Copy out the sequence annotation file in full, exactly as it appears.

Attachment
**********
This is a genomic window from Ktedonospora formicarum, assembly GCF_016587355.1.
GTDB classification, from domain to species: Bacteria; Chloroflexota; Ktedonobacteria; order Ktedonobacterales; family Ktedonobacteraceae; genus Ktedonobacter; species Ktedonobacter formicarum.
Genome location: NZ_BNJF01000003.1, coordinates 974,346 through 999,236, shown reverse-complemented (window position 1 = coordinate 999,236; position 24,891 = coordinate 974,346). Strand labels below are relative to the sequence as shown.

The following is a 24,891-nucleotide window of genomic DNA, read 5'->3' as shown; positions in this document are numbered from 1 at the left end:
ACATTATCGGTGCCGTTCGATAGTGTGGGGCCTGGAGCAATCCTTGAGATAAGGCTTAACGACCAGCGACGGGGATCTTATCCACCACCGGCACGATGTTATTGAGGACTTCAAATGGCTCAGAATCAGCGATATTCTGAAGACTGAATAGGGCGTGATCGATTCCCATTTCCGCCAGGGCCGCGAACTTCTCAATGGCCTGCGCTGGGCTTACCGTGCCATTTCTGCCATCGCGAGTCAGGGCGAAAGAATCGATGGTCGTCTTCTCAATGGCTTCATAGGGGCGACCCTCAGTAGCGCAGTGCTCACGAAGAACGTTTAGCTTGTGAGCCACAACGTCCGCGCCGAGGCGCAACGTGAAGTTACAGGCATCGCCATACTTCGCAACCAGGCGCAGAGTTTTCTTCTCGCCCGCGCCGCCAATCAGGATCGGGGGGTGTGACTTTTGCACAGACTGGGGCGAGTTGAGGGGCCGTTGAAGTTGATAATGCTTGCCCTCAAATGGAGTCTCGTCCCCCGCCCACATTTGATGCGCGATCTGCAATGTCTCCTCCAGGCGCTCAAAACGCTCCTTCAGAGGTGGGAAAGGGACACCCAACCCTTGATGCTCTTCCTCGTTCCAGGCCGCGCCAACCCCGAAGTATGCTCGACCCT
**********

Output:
This is a genomic window from Ktedonospora formicarum, assembly GCF_016587355.1.
GTDB classification, from domain to species: Bacteria; Chloroflexota; Ktedonobacteria; order Ktedonobacterales; family Ktedonobacteraceae; genus Ktedonobacter; species Ktedonobacter formicarum.
Genome location: NZ_BNJF01000003.1, coordinates 974,346 through 999,236, shown reverse-complemented (window position 1 = coordinate 999,236; position 24,891 = coordinate 974,346). Strand labels below are relative to the sequence as shown.

The following is a 24,891-nucleotide window of genomic DNA, read 5'->3' as shown; positions in this document are numbered from 1 at the left end:
ACATTATCGGTGCCGTTCGATAGTGTGGGGCCTGGAGCAATCCTTGAGATAAGGCTTAACGACCAGCGACGGGGATCTTATCCACCACCGGCACGATGTTATTGAGGACTTCAAATGGCTCAGAATCAGCGATATTCTGAAGACTGAATAGGGCGTGATCGATTCCCATTTCCGCCAGGGCCGCGAACTTCTCAATGGCCTGCGCTGGGCTTACCGTGCCATTTCTGCCATCGCGAGTCAGGGCGAAAGAATCGATGGTCGTCTTCTCAATGGCTTCATAGGGGCGACCCTCAGTAGCGCAGTGCTCACGAAGAACGTTTAGCTTGTGAGCCACAACGTCCGCGCCGAGGCGCAACGTGAAGTTACAGGCATCGCCATACTTCGCAACCAGGCGCAGAGTTTTCTTCTCGCCCGCGCCGCCAATCAGGATCGGGGGGTGTGACTTTTGCACAGACTGGGGCGAGTTGAGGGGCCGTTGAAGTTGATAATGCTTGCCCTCAAATGGAGTCTCGTCCCCCGCCCACATTTGATGCGCGATCTGCAATGTCTCCTCCAGGCGCTCAAAACGCTCCTTCAGAGGTGGGAAAGGGACACCCAACCCTTGATGCTCTTCCTCGTTCCAGGCCGCGCCAACCCCGAAGTATGCTCGACCCT